Vol. 21, pp. 1045-1049, 1987 Printed in the U.S.A.

Pergamon Journals, Ltd. All rights reserved


(Received December 24, 1986) (Revised May 26, 1987)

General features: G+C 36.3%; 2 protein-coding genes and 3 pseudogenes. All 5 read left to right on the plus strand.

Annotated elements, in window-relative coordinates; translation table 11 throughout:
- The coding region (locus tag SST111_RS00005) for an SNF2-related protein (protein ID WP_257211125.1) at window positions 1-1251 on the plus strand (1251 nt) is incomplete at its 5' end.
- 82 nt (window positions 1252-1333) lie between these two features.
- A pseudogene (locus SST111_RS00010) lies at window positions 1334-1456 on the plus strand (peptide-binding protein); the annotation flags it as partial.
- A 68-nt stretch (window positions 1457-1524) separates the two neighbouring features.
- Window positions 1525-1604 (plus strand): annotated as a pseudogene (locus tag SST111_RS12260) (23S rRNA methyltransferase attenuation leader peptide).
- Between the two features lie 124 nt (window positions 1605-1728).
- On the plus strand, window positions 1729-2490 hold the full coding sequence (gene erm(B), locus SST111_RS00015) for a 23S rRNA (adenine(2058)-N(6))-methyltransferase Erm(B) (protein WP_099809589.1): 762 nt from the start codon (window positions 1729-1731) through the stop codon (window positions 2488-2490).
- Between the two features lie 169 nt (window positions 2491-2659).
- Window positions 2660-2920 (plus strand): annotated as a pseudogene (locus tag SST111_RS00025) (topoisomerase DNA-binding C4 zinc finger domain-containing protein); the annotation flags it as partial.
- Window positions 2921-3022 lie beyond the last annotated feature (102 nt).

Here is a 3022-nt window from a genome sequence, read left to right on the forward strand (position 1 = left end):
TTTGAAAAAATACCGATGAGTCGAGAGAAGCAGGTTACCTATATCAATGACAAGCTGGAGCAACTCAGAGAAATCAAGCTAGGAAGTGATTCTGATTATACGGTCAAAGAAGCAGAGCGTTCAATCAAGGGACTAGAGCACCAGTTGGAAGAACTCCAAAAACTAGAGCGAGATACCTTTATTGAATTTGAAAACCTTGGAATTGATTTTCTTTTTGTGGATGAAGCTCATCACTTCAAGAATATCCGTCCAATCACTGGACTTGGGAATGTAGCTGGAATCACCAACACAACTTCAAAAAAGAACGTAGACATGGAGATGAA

Introduction IKEDA et al. / I / f i r s t measured the cyclic work to produce a unit area of fatigue crack U, using micro strain gages stuck in the plastic zone associated with a fatigue crack. LIAW et al. /2/ compiling the experimental measurements of this parameter have shown that U is roughly proportional to the inverse of the cyclic y i e l d stress Oc. for a particular alloy group and have suggested that maximizing the quantity oc.U should mlnlmlse the fatigue crack growth rate. Subsequently, different techniques have been developed to measure this important quantity U, techniques which include subgrain size measurements /3/, micro calorimetry /4/, and infrared thermography /5/. Recent work by the author /6,7/ have shown that the hysteretic work can be directly measured by compliance measurements and at high AK levels the value of U reaches a constant level, U c r . The value of Uc~ measured on the 2024-T351 aluminum alloy was shown to be equal to 2.65 + 0.6.10 5 j/m2, which ~s comparable to what was measured by LIAW et al. /2/ using the s t r a i # gage technique. In this paper the evolution of U with respect to the R r a t i o and the AK level is presented an the 2024-T351 aluminum alloy and the observed results are discussed with respect to available results in the l i t e r a t u r e . Experimental Procedure The tests were conducted using standard compact tension specimens 12 m m thick and 75 m m wide, as shown in figure I . Constant amplitude fatigue crack growth tests were conducted using an INSTRON servohydraulic machine at four R ratios of O.Ol, O.l, 0.33, 0.7 covering a wide AK range f r o m 4 M ~ to 40 MPa J'm at a typical test frequency of 20 Hz in ambiant air. At different &K levels, the test frequencies were reduced to 0.05 Hz and diagrams representing amplified crack mouth opening 6' with respect to the load P were obtained using an X-Y plotter. 6' is defined as : 6' = ( 6 - aP)x M where : 6 is the crack mouth opening displacement measured by an extensometer. a is the specimen compliance for a given crack length M is an electronic amplification factor, M = 25. Examples of 6 vs P and 6' vs P curves are shown in figure 2. The area of the 6'-p diagram is proportional to the hysteretic work Q multiplied by a factor F. The factor F represents the correction factor required to convert crack mouth opening displacement to load line displacement (F < l).The factor F was determined from N E W M A N ' Sf i n i t e element analysis for the specimens geometry /8/.